<img height="1" width="1" src="https://www.facebook.com/tr?id=133206463822786&amp;ev=PageView &amp;noscript=1">

Per day and mileage allowances: To be or not to be?

Carol Bernard
Comparison chart

The world of per day and mileage allowances, within the context of company expenses, is not without its complexity. In fact, the concept generates doubts right at its very core. It is sometimes hard to make a distinction between what is considered an expense allowance or what type of expense mileage counts as, for instance. Find out below.

per-diem-and-mileage-allowances-to-be-or-not-to-be-1.pngBefore we can answer Shakespeare’s eternal question of ‘to be or not to be’ when it comes to per day and mileage allowances, it is important to have a clear understanding of the basis of the two concepts. Mileage allowance is one of the company’s travel expenses, which encompass any financial aspect related to the employee’s transport. These can be divided into:

  1. Service costs: expenses incurred for journeys on public transport, such as train or aeroplane tickets and taxi fares, among others.
  2. Consumption and maintenance costs: expenses incurred for journeys in a private vehicle, such as fuel, wear and tear and insurance, among others.

Meanwhile, an allowance is an amount of money that the company pays the employee to compensate for the related expenses generated during a business trip. The concept of an expense allowance can be divided into:

  1. Living expenses: expenses related to the employee’s basic needs in relation to food, etc.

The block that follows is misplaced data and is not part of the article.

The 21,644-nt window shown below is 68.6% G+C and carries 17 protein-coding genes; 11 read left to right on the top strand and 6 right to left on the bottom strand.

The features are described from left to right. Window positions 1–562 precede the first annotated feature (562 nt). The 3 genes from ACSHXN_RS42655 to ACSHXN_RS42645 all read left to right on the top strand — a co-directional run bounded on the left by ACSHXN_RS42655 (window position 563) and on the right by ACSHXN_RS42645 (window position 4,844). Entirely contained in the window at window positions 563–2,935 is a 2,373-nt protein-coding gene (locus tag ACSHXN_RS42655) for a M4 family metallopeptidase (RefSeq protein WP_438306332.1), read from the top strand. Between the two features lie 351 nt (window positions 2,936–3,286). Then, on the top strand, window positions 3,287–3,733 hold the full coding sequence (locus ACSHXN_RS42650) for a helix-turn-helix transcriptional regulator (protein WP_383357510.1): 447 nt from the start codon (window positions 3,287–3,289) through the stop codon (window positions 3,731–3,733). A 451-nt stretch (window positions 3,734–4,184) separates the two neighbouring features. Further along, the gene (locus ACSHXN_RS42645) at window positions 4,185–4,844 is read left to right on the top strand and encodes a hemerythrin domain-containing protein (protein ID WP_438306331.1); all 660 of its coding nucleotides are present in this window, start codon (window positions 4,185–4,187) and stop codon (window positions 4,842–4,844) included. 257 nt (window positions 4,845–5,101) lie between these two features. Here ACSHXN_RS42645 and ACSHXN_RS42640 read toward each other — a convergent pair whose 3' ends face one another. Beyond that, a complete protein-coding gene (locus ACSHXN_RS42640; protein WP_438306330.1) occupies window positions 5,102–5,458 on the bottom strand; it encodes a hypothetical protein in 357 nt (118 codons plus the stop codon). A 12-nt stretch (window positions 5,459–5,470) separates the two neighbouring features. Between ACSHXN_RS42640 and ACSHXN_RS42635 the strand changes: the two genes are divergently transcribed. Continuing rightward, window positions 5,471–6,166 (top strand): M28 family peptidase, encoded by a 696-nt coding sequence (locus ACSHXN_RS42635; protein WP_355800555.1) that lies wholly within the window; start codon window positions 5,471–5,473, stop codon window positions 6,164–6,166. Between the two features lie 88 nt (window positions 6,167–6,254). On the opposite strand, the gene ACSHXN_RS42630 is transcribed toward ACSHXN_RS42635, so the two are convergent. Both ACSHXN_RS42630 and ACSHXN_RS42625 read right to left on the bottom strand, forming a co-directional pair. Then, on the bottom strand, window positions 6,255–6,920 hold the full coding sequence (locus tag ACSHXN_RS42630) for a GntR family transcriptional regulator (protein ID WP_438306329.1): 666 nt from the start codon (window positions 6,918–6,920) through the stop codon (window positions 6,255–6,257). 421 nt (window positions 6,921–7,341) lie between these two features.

2. Accommodation: expense relating to staying at hotels, etc.

However, it is also true that allowances also enable a certain degree of flexibility. In fact, each company adapts its allowances and the concepts that they encompass to their own needs. As such, if an employee wants to find out more about the company’s regulation of allowances and expenses, they have to read the collective bargaining agreement, within the framework of the travel policy. per-diem-and-mileage-allowances-to-be-or-not-to-be-2.pngMeanwhile, to find out the company’s price rate for mileage, they also have to look in the collective bargaining agreement. In the absence of such an agreement, they should read the sector agreement on such matters.

The amounts covered by per day and mileage allowances are subject to modification, either for internal decisions in the
 company or external causes such as changes in the legislation or taxation rules. Updates are usually applied on an annual basis or every few years, adding the RPI differential and sometimes an additional percentage.

Meanwhile, limitations can generally be found with respect to what does and does not fall within the scope of per day and mileage allowances.

Mileage allowance does not cover:

  • Traffic fines and parking fees
  • Distance travelled for activities not related to business

Expense allowances do not cover:


  • Although it may seem obvious, meals and journeys that are not related to business.
  • Meals paid for by a customer or third party. Allowances cannot be accumulated. Use them or lose them. If the employee’s meal has been paid for by somebody else, they are no longer entitled to the living expense allowance that would otherwise have covered this meal.
  • Extra expenses above the contracted living expense allowance.
  • Personal expenses that are not indispensable for performing professional tasks.
Therefore, the concept of mileage and per day allowances is flexible, but the company must have a very clear specification of their limits and set them out in its travel expense policy. In addition, good order and supervision is also indispensable in expense management, with a view to preventing conceptual loopholes which allow mismanagement and fraud.

New Call-to-action

Subscribe to our blog and do not miss the news